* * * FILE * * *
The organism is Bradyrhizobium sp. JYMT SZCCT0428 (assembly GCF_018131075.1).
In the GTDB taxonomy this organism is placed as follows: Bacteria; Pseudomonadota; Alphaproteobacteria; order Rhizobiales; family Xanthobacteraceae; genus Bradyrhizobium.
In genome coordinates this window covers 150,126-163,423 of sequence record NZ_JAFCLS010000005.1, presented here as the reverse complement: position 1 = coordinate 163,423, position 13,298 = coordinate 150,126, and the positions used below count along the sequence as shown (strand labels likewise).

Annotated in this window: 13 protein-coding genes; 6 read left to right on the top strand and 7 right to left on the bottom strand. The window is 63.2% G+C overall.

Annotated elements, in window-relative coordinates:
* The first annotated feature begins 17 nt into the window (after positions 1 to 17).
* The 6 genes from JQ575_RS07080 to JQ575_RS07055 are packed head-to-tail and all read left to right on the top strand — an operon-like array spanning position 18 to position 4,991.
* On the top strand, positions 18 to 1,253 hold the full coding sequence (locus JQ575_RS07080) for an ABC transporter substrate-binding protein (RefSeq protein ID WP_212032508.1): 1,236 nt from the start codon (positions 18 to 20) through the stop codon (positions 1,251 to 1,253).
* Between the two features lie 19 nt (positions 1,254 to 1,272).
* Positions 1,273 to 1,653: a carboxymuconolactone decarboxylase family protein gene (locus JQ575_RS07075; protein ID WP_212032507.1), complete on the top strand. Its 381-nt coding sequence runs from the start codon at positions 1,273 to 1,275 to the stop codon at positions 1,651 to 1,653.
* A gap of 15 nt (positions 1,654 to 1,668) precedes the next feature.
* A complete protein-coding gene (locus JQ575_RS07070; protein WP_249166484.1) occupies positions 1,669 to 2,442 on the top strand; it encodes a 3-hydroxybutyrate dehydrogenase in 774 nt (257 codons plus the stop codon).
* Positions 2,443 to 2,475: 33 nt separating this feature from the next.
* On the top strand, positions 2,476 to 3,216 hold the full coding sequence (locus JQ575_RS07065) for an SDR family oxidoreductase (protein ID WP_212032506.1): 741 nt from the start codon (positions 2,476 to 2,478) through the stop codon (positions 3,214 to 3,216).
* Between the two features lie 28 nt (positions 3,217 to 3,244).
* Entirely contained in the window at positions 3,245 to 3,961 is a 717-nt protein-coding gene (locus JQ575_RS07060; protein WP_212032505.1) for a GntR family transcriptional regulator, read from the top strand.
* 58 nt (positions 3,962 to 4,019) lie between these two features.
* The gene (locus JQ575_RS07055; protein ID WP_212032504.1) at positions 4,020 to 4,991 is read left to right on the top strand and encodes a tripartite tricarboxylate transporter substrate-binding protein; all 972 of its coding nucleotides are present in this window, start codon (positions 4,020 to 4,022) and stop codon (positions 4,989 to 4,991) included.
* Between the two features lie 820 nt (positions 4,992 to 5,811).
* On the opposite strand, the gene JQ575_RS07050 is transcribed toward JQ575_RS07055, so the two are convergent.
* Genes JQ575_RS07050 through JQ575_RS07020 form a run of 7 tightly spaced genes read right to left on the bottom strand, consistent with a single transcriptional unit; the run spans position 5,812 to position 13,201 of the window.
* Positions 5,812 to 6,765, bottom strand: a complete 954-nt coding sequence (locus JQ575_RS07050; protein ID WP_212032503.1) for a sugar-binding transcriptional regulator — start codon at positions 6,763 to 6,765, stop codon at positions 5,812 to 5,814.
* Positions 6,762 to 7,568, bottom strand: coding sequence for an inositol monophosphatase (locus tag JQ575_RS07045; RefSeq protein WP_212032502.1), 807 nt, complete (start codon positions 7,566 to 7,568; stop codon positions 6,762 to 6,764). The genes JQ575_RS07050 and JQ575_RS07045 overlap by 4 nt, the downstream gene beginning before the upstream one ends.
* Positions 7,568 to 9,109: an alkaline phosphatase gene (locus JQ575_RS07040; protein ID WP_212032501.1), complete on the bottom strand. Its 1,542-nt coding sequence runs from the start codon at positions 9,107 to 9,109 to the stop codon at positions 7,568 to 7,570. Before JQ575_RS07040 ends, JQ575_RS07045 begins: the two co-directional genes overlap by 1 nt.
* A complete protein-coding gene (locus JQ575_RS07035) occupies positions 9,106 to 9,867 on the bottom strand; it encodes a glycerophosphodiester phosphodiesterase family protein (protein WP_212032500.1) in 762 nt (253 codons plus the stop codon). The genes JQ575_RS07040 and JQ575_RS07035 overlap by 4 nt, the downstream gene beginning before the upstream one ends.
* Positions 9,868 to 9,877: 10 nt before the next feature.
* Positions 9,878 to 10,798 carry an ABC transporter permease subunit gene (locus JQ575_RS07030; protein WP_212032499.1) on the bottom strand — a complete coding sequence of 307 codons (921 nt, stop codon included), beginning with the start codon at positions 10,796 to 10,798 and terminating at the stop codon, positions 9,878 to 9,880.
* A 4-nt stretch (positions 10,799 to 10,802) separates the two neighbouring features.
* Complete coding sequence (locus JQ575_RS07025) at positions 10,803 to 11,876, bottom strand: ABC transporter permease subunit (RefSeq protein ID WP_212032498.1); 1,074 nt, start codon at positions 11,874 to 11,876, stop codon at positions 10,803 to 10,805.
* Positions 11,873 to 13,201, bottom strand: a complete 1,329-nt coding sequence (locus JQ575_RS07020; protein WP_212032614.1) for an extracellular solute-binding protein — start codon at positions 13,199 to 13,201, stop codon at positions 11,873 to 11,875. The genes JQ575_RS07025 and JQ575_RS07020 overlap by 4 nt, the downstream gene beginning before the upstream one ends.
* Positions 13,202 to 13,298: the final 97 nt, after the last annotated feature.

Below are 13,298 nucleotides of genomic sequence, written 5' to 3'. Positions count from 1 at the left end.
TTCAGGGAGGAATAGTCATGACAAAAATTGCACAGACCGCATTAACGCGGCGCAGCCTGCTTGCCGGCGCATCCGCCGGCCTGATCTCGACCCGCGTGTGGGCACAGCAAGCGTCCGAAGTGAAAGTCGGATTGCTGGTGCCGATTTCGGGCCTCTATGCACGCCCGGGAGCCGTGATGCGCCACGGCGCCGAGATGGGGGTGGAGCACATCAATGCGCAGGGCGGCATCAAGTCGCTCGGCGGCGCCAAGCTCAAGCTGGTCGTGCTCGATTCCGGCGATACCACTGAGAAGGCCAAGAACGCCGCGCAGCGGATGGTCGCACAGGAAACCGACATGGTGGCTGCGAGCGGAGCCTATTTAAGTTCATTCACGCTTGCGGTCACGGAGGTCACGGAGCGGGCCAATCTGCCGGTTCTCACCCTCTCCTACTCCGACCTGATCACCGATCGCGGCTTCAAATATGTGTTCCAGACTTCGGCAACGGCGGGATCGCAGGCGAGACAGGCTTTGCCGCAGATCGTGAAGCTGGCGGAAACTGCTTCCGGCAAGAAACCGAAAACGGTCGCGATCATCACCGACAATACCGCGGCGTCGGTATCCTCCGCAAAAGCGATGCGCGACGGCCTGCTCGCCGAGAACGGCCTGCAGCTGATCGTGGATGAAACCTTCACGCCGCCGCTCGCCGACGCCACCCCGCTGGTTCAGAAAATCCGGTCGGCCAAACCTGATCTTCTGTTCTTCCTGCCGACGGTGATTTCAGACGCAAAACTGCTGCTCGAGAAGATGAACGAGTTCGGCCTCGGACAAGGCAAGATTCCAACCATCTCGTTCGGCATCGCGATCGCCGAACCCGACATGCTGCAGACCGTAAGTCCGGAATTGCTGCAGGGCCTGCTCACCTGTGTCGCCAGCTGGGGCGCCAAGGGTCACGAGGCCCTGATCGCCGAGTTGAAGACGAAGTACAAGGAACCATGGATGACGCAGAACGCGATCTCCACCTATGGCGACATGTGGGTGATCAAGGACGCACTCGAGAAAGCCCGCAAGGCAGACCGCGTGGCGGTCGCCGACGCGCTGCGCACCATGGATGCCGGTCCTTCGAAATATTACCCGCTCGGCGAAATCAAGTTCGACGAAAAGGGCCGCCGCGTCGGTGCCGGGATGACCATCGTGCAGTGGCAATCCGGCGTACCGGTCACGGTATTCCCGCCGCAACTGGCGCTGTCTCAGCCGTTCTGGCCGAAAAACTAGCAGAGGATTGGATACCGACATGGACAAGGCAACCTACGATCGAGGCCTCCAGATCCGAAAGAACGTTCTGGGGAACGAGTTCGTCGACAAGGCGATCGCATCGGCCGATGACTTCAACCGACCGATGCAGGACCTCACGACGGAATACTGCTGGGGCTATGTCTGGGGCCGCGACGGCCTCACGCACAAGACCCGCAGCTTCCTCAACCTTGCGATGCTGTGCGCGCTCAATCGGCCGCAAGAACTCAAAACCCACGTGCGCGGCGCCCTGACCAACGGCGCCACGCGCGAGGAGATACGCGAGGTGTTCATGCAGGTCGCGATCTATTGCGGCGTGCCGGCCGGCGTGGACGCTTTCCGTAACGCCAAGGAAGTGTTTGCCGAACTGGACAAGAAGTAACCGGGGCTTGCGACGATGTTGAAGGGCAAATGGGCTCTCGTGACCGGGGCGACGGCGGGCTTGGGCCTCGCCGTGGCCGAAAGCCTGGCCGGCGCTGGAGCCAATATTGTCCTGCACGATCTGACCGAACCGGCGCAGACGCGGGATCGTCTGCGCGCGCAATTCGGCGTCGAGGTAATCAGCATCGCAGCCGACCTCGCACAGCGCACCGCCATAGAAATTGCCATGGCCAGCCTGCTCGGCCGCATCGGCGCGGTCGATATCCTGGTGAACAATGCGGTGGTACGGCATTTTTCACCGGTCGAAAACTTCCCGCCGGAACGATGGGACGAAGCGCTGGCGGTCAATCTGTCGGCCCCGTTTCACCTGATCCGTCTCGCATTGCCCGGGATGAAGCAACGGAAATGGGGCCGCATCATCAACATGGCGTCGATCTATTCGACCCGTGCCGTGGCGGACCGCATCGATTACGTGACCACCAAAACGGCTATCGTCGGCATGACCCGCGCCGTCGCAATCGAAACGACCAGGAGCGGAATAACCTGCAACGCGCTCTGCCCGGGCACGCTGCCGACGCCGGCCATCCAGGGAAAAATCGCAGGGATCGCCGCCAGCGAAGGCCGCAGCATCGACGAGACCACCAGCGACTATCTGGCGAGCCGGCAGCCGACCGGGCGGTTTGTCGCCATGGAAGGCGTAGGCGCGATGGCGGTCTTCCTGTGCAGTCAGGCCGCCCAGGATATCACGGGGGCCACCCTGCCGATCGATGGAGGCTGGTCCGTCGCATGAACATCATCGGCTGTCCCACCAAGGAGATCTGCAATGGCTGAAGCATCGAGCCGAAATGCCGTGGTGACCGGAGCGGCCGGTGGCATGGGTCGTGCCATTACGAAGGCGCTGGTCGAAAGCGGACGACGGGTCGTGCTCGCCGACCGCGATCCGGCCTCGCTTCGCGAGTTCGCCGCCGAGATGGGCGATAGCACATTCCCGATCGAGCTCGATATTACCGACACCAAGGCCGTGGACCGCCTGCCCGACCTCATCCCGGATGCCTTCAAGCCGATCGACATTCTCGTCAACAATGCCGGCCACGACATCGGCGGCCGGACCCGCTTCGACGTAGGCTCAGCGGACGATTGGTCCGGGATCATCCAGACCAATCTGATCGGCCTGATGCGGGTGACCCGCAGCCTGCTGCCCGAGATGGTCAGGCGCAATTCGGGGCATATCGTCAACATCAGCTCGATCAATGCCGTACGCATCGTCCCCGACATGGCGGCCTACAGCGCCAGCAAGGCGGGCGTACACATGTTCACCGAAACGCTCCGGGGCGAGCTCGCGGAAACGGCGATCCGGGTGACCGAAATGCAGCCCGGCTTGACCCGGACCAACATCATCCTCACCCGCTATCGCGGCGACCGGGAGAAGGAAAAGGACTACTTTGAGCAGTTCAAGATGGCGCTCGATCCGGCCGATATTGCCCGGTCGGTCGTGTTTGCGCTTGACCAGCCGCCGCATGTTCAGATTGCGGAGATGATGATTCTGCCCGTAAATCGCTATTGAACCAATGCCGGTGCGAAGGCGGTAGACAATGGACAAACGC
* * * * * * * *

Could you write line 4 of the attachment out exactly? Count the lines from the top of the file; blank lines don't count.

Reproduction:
Annotated in this window: 13 protein-coding genes; 6 read left to right on the top strand and 7 right to left on the bottom strand. The window is 63.2% G+C overall.